A new government won’t be sworn in until Tuesday, but the BC Liberals are already alleging the New Democrats plan to inappropriately use public money for partisan purposes.
Vancouver-Quilchena MLA and outgoing Attorney General Andrew Wilkinson has filed a formal complaint with B.C.’s comptroller general Carl Fisher over the NDP’s planned “Confidence and Supply Agreement Secretariat.”
That office, charged with overseeing the power-sharing deal between the NDP and Green parties, is to be headed up by Donna Sanford and housed in the premier’s office.
In a letter written Monday, Wilkinson asked Fisher for his opinion on whether putting the secretariat in the premier’s office would constitute a misuse of public funds.
The letter points to public-service policies that forbid employees from engaging in political activities during working hours or from using government resources to support these activities.
“The intended role of the so-called secretariat facilitates the political needs of the BC NDP caucus in the Legislative Assembly,” reads the letter.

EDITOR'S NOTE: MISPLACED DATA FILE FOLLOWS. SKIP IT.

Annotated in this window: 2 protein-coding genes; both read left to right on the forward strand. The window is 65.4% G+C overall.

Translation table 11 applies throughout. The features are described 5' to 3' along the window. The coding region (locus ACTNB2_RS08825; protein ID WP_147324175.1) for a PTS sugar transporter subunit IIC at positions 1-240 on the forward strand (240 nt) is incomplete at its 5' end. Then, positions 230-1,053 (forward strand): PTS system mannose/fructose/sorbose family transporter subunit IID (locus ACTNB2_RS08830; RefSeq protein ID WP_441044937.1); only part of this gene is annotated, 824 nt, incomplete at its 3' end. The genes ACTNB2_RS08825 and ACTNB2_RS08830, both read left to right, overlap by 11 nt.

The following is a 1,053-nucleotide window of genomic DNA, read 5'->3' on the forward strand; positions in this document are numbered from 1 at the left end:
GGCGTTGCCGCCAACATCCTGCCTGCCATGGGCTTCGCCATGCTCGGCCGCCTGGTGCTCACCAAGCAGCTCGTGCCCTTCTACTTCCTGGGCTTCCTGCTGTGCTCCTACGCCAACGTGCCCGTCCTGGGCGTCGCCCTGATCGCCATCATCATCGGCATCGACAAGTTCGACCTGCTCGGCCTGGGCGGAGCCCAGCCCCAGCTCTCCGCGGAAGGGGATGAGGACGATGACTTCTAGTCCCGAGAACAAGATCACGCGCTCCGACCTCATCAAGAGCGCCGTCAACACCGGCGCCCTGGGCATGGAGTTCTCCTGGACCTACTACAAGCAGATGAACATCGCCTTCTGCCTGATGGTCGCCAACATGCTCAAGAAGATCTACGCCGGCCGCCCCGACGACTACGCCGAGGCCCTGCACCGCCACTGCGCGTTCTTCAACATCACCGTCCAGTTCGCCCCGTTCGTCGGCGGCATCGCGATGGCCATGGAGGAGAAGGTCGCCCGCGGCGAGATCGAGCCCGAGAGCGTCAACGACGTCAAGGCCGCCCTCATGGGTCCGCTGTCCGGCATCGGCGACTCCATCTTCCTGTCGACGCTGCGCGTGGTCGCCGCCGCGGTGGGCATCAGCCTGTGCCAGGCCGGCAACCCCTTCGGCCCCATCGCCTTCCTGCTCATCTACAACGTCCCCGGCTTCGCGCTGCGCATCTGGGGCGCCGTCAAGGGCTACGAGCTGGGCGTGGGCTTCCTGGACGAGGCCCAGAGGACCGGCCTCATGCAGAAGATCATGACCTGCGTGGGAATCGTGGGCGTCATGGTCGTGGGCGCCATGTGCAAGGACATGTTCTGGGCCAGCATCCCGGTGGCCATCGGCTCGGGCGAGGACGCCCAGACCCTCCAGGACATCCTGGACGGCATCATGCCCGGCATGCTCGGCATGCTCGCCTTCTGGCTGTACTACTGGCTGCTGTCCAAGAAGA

It goes on to suggest the secretariat should be funded by the NDP’s caucus office.
“It appears to be wholly inappropriate as a component of the office of British Columbia’s first minister and chief officer of the executive branch and inappropriate as a paid position for any member of the public service.”
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Outgoing Minister of Forests Lands and Natural Resources John Rustad said the NDP’s plan will put taxpayers on the hook for what he called a partisan political activity.
“It’s clear in my mind that you have two political parties that are trying to work together, and I do not believe that there should be government funding to support that relationship. I think that’s a misuse of government funds.”
In a statement, the NDP called the proposed secretariat “a small team” that will support the policy priorities in the NDP-Green deal.
“This team will help deliver stable government that works for people, and we will follow any advice from the comptroller general to ensure the activities of the office fall within acceptable practices,” it said.
The NDP will be sworn in on Tuesday to form a minority government with the backing of the BC Greens’ three MLAs.
The parties have 44 seats combined, just enough to out vote the BC Liberals’ 43.
-With files from the Canadian Press